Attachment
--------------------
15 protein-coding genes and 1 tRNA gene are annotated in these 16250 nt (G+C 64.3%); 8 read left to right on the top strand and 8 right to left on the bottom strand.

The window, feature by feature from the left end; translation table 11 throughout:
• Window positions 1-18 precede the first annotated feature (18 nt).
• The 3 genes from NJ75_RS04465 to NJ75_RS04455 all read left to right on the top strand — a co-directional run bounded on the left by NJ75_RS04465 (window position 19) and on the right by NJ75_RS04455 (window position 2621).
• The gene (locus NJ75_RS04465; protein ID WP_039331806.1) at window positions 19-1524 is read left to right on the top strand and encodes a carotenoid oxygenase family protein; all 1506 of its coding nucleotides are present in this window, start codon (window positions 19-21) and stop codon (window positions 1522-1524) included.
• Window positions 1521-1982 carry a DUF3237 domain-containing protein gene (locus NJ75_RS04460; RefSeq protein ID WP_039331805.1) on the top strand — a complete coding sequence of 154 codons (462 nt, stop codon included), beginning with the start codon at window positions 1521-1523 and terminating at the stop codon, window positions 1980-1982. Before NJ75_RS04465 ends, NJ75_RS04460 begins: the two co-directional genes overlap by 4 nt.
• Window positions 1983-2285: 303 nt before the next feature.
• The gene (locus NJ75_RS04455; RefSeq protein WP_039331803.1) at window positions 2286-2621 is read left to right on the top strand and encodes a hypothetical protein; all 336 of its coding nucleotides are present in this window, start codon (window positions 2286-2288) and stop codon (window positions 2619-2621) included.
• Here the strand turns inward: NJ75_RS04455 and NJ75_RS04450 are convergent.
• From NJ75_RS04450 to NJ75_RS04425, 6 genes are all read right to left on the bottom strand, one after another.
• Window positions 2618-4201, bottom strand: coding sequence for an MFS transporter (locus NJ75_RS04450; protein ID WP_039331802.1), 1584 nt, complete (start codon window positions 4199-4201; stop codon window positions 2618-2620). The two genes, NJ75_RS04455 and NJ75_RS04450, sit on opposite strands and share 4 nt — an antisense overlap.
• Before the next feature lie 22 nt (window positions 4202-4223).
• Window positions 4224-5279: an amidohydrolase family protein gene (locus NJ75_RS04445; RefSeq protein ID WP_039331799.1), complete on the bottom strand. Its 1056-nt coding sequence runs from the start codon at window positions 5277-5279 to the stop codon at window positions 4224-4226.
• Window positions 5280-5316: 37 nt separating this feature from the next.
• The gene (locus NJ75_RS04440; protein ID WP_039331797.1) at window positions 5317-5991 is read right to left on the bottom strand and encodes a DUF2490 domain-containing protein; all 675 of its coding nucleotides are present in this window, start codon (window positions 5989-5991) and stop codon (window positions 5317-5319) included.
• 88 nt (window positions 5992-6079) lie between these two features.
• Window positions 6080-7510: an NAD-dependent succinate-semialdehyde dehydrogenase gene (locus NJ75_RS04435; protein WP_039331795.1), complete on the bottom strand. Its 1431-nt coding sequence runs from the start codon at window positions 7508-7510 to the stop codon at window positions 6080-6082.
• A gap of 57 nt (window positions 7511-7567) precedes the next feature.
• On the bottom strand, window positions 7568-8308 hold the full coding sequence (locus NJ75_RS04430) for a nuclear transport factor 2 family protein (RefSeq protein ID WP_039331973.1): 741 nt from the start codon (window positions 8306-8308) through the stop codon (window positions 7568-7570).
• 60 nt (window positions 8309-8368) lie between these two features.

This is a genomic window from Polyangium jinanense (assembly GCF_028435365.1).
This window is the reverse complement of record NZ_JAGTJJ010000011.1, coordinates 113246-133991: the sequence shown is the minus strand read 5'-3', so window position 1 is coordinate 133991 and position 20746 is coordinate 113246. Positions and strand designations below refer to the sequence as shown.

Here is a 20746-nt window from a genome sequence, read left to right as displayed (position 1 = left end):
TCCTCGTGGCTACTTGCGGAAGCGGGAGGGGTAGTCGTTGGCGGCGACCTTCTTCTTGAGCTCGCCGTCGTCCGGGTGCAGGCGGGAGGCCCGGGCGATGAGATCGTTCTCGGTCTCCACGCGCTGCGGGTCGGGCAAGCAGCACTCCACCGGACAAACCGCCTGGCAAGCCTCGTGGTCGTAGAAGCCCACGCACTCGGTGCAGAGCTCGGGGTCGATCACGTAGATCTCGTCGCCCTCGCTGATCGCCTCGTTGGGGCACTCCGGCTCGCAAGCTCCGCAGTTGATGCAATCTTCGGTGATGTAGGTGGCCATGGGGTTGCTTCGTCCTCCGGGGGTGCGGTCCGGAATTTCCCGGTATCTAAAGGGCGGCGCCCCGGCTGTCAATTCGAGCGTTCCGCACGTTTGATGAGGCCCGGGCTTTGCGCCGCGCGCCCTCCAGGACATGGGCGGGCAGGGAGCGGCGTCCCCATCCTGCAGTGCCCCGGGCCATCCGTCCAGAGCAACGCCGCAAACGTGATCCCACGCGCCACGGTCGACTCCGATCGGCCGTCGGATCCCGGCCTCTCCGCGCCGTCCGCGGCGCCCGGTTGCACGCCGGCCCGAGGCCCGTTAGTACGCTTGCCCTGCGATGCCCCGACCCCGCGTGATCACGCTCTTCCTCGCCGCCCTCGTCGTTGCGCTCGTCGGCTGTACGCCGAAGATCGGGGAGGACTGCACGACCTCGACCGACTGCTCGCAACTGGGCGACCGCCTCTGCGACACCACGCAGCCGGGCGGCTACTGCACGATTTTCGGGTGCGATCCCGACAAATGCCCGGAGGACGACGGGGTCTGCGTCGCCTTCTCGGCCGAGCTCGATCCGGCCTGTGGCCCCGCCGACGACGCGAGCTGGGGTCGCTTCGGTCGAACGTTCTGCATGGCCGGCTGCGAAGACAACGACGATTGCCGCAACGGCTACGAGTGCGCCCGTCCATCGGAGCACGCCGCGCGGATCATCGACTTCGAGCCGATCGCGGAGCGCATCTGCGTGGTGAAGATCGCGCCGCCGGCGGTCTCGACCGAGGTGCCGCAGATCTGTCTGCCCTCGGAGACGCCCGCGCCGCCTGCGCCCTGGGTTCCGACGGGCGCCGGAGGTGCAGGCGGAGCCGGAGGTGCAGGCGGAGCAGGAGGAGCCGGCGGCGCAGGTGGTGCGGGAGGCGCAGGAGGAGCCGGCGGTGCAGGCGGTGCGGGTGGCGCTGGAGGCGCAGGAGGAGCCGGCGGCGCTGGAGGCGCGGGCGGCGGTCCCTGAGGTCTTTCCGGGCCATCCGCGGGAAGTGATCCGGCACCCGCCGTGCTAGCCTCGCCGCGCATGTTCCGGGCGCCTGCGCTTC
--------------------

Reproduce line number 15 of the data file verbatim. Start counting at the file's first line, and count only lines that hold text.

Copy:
• The gene (locus NJ75_RS04440; protein ID WP_039331797.1) at window positions 5317-5991 is read right to left on the bottom strand and encodes a DUF2490 domain-containing protein; all 675 of its coding nucleotides are present in this window, start codon (window positions 5989-5991) and stop codon (window positions 5317-5319) included.